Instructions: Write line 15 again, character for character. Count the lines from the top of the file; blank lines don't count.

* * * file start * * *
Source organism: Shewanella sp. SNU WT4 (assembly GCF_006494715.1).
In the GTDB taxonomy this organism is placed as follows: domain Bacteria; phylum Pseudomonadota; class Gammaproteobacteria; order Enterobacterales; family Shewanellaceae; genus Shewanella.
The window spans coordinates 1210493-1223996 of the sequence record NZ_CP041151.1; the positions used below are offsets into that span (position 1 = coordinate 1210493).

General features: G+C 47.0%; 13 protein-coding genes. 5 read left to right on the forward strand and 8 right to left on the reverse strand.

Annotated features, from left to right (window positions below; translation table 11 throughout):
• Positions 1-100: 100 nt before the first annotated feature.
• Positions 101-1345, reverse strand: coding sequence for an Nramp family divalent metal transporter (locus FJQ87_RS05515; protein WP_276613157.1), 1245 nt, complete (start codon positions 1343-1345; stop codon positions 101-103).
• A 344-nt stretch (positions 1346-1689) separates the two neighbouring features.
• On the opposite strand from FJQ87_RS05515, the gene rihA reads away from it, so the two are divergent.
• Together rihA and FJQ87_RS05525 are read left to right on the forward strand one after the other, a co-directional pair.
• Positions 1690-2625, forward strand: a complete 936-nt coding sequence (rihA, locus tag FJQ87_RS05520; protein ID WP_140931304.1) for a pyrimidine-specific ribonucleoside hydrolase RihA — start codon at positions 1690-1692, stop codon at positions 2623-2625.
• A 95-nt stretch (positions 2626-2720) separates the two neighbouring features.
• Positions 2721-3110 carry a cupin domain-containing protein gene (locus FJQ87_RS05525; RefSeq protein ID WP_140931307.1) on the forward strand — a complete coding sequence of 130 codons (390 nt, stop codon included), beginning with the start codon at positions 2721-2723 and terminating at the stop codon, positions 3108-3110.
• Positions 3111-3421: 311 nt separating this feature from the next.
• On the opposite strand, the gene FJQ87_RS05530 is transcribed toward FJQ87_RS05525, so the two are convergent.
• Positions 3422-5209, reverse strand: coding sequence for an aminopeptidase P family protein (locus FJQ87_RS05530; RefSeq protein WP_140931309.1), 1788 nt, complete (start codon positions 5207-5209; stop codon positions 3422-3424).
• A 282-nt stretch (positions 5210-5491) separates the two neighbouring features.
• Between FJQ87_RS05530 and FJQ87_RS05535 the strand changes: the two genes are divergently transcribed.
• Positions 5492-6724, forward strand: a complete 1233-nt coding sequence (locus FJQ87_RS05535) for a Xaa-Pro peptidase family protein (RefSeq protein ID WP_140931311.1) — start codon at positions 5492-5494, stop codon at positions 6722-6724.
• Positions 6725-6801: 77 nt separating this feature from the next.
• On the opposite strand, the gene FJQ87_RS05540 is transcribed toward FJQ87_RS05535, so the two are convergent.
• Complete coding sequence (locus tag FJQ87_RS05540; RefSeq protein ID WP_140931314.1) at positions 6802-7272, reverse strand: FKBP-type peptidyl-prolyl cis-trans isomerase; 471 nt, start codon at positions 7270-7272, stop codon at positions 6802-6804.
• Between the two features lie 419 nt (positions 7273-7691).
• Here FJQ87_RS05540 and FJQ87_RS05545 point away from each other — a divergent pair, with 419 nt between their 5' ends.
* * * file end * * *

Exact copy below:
• On the opposite strand, the gene FJQ87_RS05530 is transcribed toward FJQ87_RS05525, so the two are convergent.